It must have been a relief to get away to Castlemilk. The family moved in 1959 as part of the massive slum-clearance programme, settling into a new home at 17 Downcraig Drive. Between 1961 and 1971, the population of the Gorbals and neighbouring Hutchestown fell from 45,000 to 19,000 as Victorian tenements were razed and teeming streets emptied, a pattern repeated in several other central districts. The Glasgow Corporation aimed to demolish 4,500 dwellings each year, replacing them with multi-stories, and homes in the new towns and on the vast new peripheral estates – Pollok, Castlemilk, Easterhouse and Drumchapel.
The families moving into their new homes, with their bathrooms and central heating, found them to be mansions in comparison to where they had come from. But it did not take long for problems to emerge, largely because of a lack of amenities and the distance of the estates from work. Too many people were jobless and bored. Newspaper articles from 1963 refer to Castlemilk as a “concrete jungle” and a “cemetery with lights” and report gang violence as a serious issue. The parents of three little boys, noted the Evening Citizen, were “saving like mad to buy a house of their own, miles away from Castlemilk, because they don’t want their children to grow up here”.
You can see something of this, perhaps, in Marzaroli’s photograph, taken that same year. The multi-story being constructed in the background is possibly one of the Mitchelhill blocks, which were eventually demolished in 2005 – as part of an ongoing demolition of Glasgow’s high flats, every blow-down a fresh admission of failure. There is, too, something in the tone of the photograph that seems to speak of struggle and anxiety.
We should be careful, though, not to clart the picture with too thick a layer of our own angst. The Scottish National Portrait Gallery’s guide to the photograph talks about a dislocated community inhabiting an unfriendly environment, a presumption that Peter Jackson finds insulting. “Unfriendly enviornment?” he says. “That’s absolute rubbish. I was quite annoyed when I saw that. Flaming cheek.”
Peter is the second of the Castlemilk Lads, the boy leaning his chin on Charlie’s shoulder. He’s 62 now, married since 1971, with two children and a grandchild. He worked on the production line of a chemical company until his retirement in 2006, and spends three days a week caring for people with learning difficulties. He always seems to scowl in photos, he says, but wasn’t the wee hard nut he looks in Marzaroli’s picture.
He lives in Neilston, East Renfrewshire. At the time of the photo he stayed at 16 Raithburn Road, a first-floor flat. He moved to Castlemilk in 1959. He had been living with his paternal grandparents in Howard Street, diagonally across the Clyde from Charlie, but there was an electrical fire in the tenement and the family was moved to the new housing.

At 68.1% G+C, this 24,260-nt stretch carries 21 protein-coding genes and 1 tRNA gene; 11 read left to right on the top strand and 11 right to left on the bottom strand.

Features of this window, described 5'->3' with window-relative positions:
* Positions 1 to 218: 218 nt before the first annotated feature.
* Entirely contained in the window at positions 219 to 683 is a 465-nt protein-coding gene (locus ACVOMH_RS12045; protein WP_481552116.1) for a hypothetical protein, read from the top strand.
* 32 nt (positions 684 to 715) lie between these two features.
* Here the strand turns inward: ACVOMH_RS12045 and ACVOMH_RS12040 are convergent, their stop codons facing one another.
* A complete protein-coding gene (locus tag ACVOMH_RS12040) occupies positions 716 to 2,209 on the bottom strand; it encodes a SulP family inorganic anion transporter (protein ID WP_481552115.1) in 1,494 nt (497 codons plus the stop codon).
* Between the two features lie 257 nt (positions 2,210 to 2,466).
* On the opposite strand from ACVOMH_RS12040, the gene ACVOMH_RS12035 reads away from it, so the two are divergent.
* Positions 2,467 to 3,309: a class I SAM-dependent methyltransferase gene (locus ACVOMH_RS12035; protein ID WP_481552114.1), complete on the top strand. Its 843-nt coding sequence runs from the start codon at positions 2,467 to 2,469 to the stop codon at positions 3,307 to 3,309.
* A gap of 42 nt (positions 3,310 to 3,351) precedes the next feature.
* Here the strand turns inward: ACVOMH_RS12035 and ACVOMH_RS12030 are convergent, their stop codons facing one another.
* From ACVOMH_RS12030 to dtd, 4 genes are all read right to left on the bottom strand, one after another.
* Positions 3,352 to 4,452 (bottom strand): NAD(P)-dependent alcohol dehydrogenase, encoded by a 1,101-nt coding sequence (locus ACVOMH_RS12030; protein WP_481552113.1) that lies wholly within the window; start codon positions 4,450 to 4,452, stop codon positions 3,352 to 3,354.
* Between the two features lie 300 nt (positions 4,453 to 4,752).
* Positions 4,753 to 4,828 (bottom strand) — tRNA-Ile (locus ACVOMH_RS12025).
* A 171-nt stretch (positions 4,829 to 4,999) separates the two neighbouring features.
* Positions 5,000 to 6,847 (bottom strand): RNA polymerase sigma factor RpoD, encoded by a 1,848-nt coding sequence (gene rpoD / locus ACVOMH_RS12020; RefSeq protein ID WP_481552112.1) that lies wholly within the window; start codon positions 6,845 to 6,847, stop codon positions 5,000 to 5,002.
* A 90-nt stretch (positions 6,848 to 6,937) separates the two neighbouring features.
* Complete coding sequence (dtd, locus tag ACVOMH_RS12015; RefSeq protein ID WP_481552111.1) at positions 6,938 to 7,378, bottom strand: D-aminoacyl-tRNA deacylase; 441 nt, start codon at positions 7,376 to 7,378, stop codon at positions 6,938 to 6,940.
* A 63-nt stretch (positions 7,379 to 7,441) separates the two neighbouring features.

His grandparents looked after him because his mother had died of tuberculosis. His father was employed by the cleansing department and would come home with tons of stories and what were known as “lucks” – broken toys that he had found in bins – and fix them up for the children.
“I still remember my mother,” says Peter. “I’ve got vivid memories because she was ill for a long time. I remember going to visit her in hospital, my dad taking us. He would always kid on we were sneaking in, and say that we’d got to be quiet; he was making it a kind of game. My brother Richard was four years older, so he knew more than me. I just thought it was a big adventure. But the funny thing is I remember great laughter in the house when my mum and dad were there. I always remember it being a happy house.”
Peter’s mother’s illness, TB, is a point of connection with Marzaroli. The photographer moved to Glasgow from Italy in the mid-1930s at the age of two, and worked in the family businesses – a café, grocer’s and fish restaurant. When he was 18 he developed tuberculosis and was bedridden for a year, gradually recovering his health in a sanatorium in Kingussie. This, according to his widow Anne, was a moment of “catharsis”. He saw other patients dying and believed he could be next.
He began to read the great Russian authors – Tolstoy, Dostoevsky, Gogol, Gorsky – and through them developed an interest in becoming a social chronicler in his own way. This would involve a camera. It afforded him a chance to preserve moments that would soon be gone. For a young man who had felt the hand of death on his shoulder, the idea that life was fragile, fleeting and ought to be captured for posterity was powerful and pressing. So he began to take photographs.
Marzaroli earned his living as a documentary filmmaker, working for Films of Scotland and the Highlands and Islands Development Board. Stills photography was a personal passion, and it was only late in his life that he began to be celebrated for his talents. His reputation as arguably Scotland’s greatest post-war photographer has grown since his death.
He carried his camera with him at all times. It is said that he had “magpie” eyes, always alert to the possibility of a photograph. He was patient, willing to linger until the light or some other aspect of the composition was right. This he called “waiting for the magic”.
There are 55,000 negatives in his archive, of which only around 1,000 have been printed and published. Remarkably, The Castlemilk Lads exists as just a single frame. On the contact sheet there are no other photographs of those boys. The same goes for Golden-Haired Lass, another of his most celebrated shots – a wee blonde girl in wellies trotting past the dark mouth of a Gorbals close.